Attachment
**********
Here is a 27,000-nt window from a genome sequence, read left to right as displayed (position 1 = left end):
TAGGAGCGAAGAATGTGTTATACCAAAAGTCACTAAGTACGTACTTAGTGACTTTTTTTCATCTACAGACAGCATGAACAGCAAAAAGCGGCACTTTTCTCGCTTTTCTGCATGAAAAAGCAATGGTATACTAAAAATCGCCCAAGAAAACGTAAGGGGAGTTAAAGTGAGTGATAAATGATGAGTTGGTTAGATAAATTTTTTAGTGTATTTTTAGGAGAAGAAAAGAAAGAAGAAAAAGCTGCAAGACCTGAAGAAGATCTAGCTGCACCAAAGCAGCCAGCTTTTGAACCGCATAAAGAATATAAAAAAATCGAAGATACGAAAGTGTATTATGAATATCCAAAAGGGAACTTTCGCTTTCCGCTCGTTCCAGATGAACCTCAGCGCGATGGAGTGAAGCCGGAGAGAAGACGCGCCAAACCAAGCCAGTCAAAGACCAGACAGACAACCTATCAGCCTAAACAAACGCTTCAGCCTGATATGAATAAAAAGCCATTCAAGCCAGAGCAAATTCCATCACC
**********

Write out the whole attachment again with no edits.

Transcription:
Here is a 27,000-nt window from a genome sequence, read left to right as displayed (position 1 = left end):
TAGGAGCGAAGAATGTGTTATACCAAAAGTCACTAAGTACGTACTTAGTGACTTTTTTTCATCTACAGACAGCATGAACAGCAAAAAGCGGCACTTTTCTCGCTTTTCTGCATGAAAAAGCAATGGTATACTAAAAATCGCCCAAGAAAACGTAAGGGGAGTTAAAGTGAGTGATAAATGATGAGTTGGTTAGATAAATTTTTTAGTGTATTTTTAGGAGAAGAAAAGAAAGAAGAAAAAGCTGCAAGACCTGAAGAAGATCTAGCTGCACCAAAGCAGCCAGCTTTTGAACCGCATAAAGAATATAAAAAAATCGAAGATACGAAAGTGTATTATGAATATCCAAAAGGGAACTTTCGCTTTCCGCTCGTTCCAGATGAACCTCAGCGCGATGGAGTGAAGCCGGAGAGAAGACGCGCCAAACCAAGCCAGTCAAAGACCAGACAGACAACCTATCAGCCTAAACAAACGCTTCAGCCTGATATGAATAAAAAGCCATTCAAGCCAGAGCAAATTCCATCACC